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In The News

Russians Digging In, Greek Election, Trevi Fountain Turns Black

Russians Digging In, Greek Election, Trevi Fountain Turns Black

Ultima Generazione activists protest the government's support to fossil fuel in the Trevi foutain in Rome.

Sophie Jacquier, Yannick Champion-Osselin, Marine Béguin, Bertrand Hauger and Anne-Sophie Goninet

👋 Ki kati!*

Welcome to Monday, where satellite images reveal Russian trenches and fortifications as it prepares for Ukraine’s counteroffensive, anti-fossil-fuel activists turn Rome’s Trevi Fountain black, and a Minnesota man gets charged for the theft of Judy Garland’s Wizard of Oz ruby slippers. Meanwhile, Giuseppe Legato reports in Italian daily La Stampa about the renewed, and deadly, alliance of mob families in Calabria.

[*Luganda, Uganda]

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🌎  7 THINGS TO KNOW RIGHT NOW

• Ukraine update: Analysis of satellite images by BBC reveal the extent of Russian defenses ahead of an expected large-scale counteroffensive by Ukraine. Meanwhile Ukrainian President Volodymyr Zelensky countered Russian claims of a complete takeover of the long contested city of Bakhmut. Senior Russian diplomats also warn of “colossal risks” if NATO supplies F-16 fighter jets to Ukraine.

• Greece’s conservative party wins, but short of majority: The incumbent New Democracy party scored a 20-point victory over left-wing Syriza in national elections, but Prime Minister Kyriakos Mitsotakis looks to a new poll to assure his complete majority.

• U.S. signs defense contract in the Pacific Islands: U.S. Secretary of State Antony Blinken has signed a defense agreement with Papua New Guinea, and is set to meet with other leaders in the Pacific islands. India's Prime Minister Narendra Modi has also pledged his support for the Pacific Islands, amidst rising tensions surrounding China and Taiwan.

• China bans major U.S. memory chipmaker: Beijing has barred U.S. company Micron Technology, Inc. from selling memory chips to certain Chinese industries amid heightened trade tensions. China's cyberspace regulator said that Micron had failed a security review and thus would block operators from purchasing their products.

• Guyana school fire kills 20: At least 20 secondary school students died in a dormitory fire in the central Guyanese mining town of Mahdia on Monday. Emergency services are struggling to fight the fire in bad weather.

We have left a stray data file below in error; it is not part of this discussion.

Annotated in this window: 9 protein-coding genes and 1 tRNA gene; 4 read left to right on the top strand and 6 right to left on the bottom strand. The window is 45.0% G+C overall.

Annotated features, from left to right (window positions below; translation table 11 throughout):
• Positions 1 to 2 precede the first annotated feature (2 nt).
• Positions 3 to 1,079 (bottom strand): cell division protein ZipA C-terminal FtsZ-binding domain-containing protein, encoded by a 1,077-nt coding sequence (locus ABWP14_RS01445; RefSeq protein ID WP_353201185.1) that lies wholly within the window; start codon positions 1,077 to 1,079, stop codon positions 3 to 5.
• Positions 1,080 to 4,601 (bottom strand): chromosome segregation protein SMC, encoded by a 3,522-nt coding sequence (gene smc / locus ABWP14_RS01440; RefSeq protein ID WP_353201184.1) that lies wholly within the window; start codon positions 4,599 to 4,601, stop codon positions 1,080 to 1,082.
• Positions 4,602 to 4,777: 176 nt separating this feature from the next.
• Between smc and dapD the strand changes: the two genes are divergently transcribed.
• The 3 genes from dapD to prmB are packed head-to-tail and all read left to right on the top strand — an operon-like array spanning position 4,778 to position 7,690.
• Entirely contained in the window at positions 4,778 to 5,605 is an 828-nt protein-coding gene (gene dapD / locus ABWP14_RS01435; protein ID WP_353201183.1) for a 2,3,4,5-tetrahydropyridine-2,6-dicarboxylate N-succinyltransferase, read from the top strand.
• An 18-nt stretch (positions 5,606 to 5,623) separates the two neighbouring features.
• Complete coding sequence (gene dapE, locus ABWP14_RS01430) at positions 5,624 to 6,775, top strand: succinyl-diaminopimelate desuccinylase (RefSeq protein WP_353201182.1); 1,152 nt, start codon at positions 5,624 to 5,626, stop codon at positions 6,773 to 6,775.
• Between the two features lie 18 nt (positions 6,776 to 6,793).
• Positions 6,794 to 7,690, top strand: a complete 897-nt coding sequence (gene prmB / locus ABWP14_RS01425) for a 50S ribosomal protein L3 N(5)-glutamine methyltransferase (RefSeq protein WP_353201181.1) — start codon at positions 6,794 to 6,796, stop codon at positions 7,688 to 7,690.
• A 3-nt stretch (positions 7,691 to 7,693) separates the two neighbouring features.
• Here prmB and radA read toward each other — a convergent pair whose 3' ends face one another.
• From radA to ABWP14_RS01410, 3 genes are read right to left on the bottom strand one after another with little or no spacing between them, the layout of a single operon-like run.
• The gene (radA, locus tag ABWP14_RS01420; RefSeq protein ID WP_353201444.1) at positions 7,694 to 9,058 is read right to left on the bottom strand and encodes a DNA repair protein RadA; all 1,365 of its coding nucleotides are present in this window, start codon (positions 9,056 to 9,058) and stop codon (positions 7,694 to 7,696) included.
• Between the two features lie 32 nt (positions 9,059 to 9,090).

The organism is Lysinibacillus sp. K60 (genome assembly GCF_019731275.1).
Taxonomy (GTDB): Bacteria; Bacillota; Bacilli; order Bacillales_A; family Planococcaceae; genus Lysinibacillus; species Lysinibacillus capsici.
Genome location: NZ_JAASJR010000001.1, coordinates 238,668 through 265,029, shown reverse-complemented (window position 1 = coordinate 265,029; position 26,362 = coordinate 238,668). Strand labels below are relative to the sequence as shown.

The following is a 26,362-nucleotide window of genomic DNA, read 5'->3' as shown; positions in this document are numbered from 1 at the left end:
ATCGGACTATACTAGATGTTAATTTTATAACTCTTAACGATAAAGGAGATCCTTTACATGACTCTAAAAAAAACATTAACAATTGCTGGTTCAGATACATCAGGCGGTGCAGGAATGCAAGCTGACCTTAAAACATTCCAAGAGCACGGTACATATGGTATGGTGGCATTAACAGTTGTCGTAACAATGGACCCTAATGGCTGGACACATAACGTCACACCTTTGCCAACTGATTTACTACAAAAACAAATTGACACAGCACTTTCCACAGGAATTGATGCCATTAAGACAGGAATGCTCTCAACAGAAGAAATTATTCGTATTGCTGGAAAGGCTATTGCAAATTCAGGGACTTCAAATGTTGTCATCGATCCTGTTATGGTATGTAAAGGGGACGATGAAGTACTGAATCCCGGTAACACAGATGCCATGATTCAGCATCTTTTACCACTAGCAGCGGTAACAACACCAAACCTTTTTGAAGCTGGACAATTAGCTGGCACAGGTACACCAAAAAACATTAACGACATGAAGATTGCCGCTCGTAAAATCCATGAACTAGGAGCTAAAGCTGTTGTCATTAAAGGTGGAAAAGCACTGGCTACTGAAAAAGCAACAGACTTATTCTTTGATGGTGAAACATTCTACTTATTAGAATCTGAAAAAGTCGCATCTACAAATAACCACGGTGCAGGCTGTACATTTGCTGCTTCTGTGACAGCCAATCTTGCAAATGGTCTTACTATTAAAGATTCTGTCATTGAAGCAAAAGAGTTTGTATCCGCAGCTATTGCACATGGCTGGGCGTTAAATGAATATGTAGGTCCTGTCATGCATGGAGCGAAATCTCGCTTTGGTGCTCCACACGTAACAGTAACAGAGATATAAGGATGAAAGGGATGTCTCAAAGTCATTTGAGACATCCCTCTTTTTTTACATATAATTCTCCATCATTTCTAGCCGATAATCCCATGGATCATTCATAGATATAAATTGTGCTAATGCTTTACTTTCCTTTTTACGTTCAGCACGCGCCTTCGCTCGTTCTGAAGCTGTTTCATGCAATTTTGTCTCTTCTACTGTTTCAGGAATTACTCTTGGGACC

• Saudi astronauts, including first Arab woman, heading to space: A private rocket has launched on a mission to the International Space Station (ISS) carrying a former NASA astronaut and three paying customers: two Saudi astronauts and a Tennessee businessman. Breast cancer researcher Rayyanah Barnawi becomes the first Arab woman astronaut in space, sponsored by the Saudi government.

• Minnesota man charged for ruby slipper theft: Almost 20 years after they were stolen, a man has been indicted for stealing Judy Garland’s iconic ruby slippers from the 1939 film The Wizard of Oz. Terry Jon Martin stole the $100,000 slippers from a museum in Minnesota in 2005. They were recovered in 2018 by the FBI.

🗞️  FRONT PAGE

Athens-based Kathimerinireports on the results of Greece's general elections on Sunday: “Mitsotakis’s triumph, Tsipras’s crash.” The country’s conservative prime minister Kyriakos Mitsotakis won big, with his incumbent center-right New Democracy party getting more than 40% of the vote — just short of obtaining an outright majority. Although Mitsotakis is expected to set another election for a decisive result, the results already come as a blow for opposition leader Alexis Tsipras, of center-left Syriza party, with the former prime minister (2015-2019) only garnering 20% of the vote.

#️⃣  BY THE NUMBERS

2 hours, 37 minutes and 15 seconds

Spanish athlete Maria Perez broke the world record for women's 35-km race after crossing the finish line in two hours, 37 minutes and 15 seconds in Podebrady, Czech Republic, more than eight minutes ahead of her rival, Raquel Gonzales. She beat the record set by the Peruvian Kimberly Garcia in March by an impressive 29 seconds.

📰  STORY OF THE DAY

A new Calabrian mob alliance sparks shocking violence — and more women victims